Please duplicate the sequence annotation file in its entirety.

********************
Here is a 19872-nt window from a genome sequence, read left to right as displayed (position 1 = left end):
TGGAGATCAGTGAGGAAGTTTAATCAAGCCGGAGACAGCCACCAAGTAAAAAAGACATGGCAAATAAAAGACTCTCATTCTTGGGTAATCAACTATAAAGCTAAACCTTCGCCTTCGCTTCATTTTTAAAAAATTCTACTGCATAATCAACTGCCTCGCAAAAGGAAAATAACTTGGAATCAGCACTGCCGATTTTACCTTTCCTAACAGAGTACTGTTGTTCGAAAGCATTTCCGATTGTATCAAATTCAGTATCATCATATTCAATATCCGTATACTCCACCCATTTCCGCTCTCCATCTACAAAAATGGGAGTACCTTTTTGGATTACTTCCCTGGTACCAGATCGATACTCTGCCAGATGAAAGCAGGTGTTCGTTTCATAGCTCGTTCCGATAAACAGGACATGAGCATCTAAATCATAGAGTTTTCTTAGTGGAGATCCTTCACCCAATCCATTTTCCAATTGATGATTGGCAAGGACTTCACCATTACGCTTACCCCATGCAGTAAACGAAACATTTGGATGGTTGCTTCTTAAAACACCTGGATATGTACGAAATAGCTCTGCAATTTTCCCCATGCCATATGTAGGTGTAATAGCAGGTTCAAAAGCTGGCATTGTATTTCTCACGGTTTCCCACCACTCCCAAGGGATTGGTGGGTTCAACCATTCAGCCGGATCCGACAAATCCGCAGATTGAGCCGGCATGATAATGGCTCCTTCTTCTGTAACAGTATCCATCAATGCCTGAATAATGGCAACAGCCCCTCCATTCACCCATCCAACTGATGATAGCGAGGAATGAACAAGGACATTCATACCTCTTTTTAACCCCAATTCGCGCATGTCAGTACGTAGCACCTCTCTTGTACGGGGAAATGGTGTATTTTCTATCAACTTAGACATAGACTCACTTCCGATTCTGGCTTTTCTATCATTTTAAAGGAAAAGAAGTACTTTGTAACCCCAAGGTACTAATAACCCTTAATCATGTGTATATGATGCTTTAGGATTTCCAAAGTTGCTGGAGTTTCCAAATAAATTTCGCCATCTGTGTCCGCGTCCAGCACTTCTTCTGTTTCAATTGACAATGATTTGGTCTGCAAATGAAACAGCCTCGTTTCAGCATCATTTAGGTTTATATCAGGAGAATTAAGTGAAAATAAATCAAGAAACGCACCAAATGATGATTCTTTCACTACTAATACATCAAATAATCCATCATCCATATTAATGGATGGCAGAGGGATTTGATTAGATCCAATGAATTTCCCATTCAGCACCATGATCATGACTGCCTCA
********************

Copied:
Here is a 19872-nt window from a genome sequence, read left to right as displayed (position 1 = left end):
TGGAGATCAGTGAGGAAGTTTAATCAAGCCGGAGACAGCCACCAAGTAAAAAAGACATGGCAAATAAAAGACTCTCATTCTTGGGTAATCAACTATAAAGCTAAACCTTCGCCTTCGCTTCATTTTTAAAAAATTCTACTGCATAATCAACTGCCTCGCAAAAGGAAAATAACTTGGAATCAGCACTGCCGATTTTACCTTTCCTAACAGAGTACTGTTGTTCGAAAGCATTTCCGATTGTATCAAATTCAGTATCATCATATTCAATATCCGTATACTCCACCCATTTCCGCTCTCCATCTACAAAAATGGGAGTACCTTTTTGGATTACTTCCCTGGTACCAGATCGATACTCTGCCAGATGAAAGCAGGTGTTCGTTTCATAGCTCGTTCCGATAAACAGGACATGAGCATCTAAATCATAGAGTTTTCTTAGTGGAGATCCTTCACCCAATCCATTTTCCAATTGATGATTGGCAAGGACTTCACCATTACGCTTACCCCATGCAGTAAACGAAACATTTGGATGGTTGCTTCTTAAAACACCTGGATATGTACGAAATAGCTCTGCAATTTTCCCCATGCCATATGTAGGTGTAATAGCAGGTTCAAAAGCTGGCATTGTATTTCTCACGGTTTCCCACCACTCCCAAGGGATTGGTGGGTTCAACCATTCAGCCGGATCCGACAAATCCGCAGATTGAGCCGGCATGATAATGGCTCCTTCTTCTGTAACAGTATCCATCAATGCCTGAATAATGGCAACAGCCCCTCCATTCACCCATCCAACTGATGATAGCGAGGAATGAACAAGGACATTCATACCTCTTTTTAACCCCAATTCGCGCATGTCAGTACGTAGCACCTCTCTTGTACGGGGAAATGGTGTATTTTCTATCAACTTAGACATAGACTCACTTCCGATTCTGGCTTTTCTATCATTTTAAAGGAAAAGAAGTACTTTGTAACCCCAAGGTACTAATAACCCTTAATCATGTGTATATGATGCTTTAGGATTTCCAAAGTTGCTGGAGTTTCCAAATAAATTTCGCCATCTGTGTCCGCGTCCAGCACTTCTTCTGTTTCAATTGACAATGATTTGGTCTGCAAATGAAACAGCCTCGTTTCAGCATCATTTAGGTTTATATCAGGAGAATTAAGTGAAAATAAATCAAGAAACGCACCAAATGATGATTCTTTCACTACTAATACATCAAATAATCCATCATCCATATTAATGGATGGCAGAGGGATTTGATTAGATCCAATGAATTTCCCATTCAGCACCATGATCATGACTGCCTCA